Water Scarcity and Poverty

The citizen’s organization ‘Social Watch’ identifies the poor management of scarce water resources as a serious aggravator of rural poverty in Morocco. Farmers and women in Morocco are particularly burdened by the effects of water scarcity. Forty percent of working Moroccans are employed in the agricultural sector and 70% of farmers struggle due to the impact of frequent droughts. Women in rural communities in Morocco spend on average 3.5 hours a day seeking and carrying water, restricting their time in pursuit of other activities.

CloudFishing to Solve the Water Crisis

Dar Si Hmad, a female-led non-governmental organization (NGO), is taking an innovative approach to solving the crisis of water scarcity and alleviating poverty in Morocco. The NGO’s vision is to “enable sustainable livelihoods and create opportunities for low-resource communities to learn and prosper.” It is pursuing this vision, in part, by using ‘CloudFishing’ to combat poverty in Morocco. CloudFishing is an approach to solve the water crisis by utilizing the abundant resource of fog. In Morocco, fog gathers from the ocean and is captured in the mountainous landscape for about 140 days out of the year. Dar Si Hmad uses fine mesh to ‘fish’ for droplets of water within the fog which, once it accumulates, drops into a basin and is then filtered through a process of solar-powered UV, sand and cartridge filters.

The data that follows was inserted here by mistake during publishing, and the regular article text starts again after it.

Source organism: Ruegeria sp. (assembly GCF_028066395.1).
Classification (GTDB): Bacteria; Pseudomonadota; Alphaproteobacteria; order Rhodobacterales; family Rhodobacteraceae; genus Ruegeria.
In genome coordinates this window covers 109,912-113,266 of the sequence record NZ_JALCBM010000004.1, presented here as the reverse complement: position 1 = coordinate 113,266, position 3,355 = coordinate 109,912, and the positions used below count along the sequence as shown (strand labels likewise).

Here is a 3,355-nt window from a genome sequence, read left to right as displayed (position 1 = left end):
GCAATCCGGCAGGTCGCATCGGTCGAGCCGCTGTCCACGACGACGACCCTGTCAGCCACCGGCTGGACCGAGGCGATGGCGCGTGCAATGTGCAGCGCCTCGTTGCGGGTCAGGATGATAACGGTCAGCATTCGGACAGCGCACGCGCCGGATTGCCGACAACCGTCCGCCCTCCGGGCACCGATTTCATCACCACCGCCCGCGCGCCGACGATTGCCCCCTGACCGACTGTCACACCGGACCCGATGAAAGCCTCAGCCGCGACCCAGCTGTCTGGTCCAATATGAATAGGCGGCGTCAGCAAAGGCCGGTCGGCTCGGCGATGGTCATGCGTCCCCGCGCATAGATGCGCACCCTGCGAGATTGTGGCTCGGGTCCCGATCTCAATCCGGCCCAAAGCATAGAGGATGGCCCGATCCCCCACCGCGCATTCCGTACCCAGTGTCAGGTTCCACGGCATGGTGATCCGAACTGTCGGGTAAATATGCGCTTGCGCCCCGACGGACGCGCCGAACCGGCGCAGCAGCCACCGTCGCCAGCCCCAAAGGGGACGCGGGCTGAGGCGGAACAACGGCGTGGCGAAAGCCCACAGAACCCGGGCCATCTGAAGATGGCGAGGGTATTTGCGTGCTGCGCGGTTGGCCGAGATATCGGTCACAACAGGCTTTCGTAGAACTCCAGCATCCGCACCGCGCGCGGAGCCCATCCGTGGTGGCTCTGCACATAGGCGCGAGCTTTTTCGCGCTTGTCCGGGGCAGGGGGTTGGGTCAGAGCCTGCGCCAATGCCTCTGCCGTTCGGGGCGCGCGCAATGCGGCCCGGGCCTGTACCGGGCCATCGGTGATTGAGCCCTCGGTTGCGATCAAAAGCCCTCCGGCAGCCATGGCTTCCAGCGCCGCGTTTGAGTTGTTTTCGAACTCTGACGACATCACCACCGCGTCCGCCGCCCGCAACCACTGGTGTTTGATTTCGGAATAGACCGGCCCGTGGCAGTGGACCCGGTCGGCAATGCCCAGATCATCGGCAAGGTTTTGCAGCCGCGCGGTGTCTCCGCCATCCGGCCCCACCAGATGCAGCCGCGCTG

The water collected by Dar Si Hmad is piped to 140 households providing approximately 500 people in southwest Morocco with access to sustainable clean water. Dar Si Hmad has developed into the largest functioning fog collection project in the world and is directly contributing to poverty alleviation in the country. The project is partly funded by USAID in Rabat, Morocco. Sustained foreign aid from the U.S. is integral to the organization’s continued success. CloudFishing has a positive impact on women in the community who now have more time to devote to pursuing economic activities to help them rise out of poverty. Sustainable access to water also allows poor farmers to have more stable livelihoods and escape the cycle of poverty in Morocco.

Looking Forward

While clean water is a human right recognized by a number of international organizations and countries, in water-scarce Morocco it has become a luxury. Dar Si Hmad is continuing its work throughout the COVID-19 pandemic and is preparing to build two new CloudFishers to provide water to 12 additional rural villages in Morocco. Dar Si Hmad plays an integral role in providing solutions like CloudFishing to combat poverty and water scarcity in Morocco.

– Leah Bordlee
Photo: Flickr